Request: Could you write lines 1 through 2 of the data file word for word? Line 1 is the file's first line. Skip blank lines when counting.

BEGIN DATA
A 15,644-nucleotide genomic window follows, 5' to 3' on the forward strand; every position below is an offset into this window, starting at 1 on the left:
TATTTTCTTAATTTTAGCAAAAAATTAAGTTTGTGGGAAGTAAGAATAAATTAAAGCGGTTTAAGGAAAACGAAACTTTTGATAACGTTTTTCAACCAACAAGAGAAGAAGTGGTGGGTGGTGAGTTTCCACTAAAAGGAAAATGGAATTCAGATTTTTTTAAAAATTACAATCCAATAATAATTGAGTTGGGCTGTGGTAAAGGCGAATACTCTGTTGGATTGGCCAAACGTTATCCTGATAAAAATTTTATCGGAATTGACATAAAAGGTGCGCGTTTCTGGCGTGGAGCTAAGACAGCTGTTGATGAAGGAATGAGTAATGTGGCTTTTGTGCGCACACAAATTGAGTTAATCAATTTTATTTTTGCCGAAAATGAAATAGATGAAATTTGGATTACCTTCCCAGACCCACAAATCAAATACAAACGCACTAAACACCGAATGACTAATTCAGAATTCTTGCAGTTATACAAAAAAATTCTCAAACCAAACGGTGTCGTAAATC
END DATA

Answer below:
A 15,644-nucleotide genomic window follows, 5' to 3' on the forward strand; every position below is an offset into this window, starting at 1 on the left:
TATTTTCTTAATTTTAGCAAAAAATTAAGTTTGTGGGAAGTAAGAATAAATTAAAGCGGTTTAAGGAAAACGAAACTTTTGATAACGTTTTTCAACCAACAAGAGAAGAAGTGGTGGGTGGTGAGTTTCCACTAAAAGGAAAATGGAATTCAGATTTTTTTAAAAATTACAATCCAATAATAATTGAGTTGGGCTGTGGTAAAGGCGAATACTCTGTTGGATTGGCCAAACGTTATCCTGATAAAAATTTTATCGGAATTGACATAAAAGGTGCGCGTTTCTGGCGTGGAGCTAAGACAGCTGTTGATGAAGGAATGAGTAATGTGGCTTTTGTGCGCACACAAATTGAGTTAATCAATTTTATTTTTGCCGAAAATGAAATAGATGAAATTTGGATTACCTTCCCAGACCCACAAATCAAATACAAACGCACTAAACACCGAATGACTAATTCAGAATTCTTGCAGTTATACAAAAAAATTCTCAAACCAAACGGTGTCGTAAATC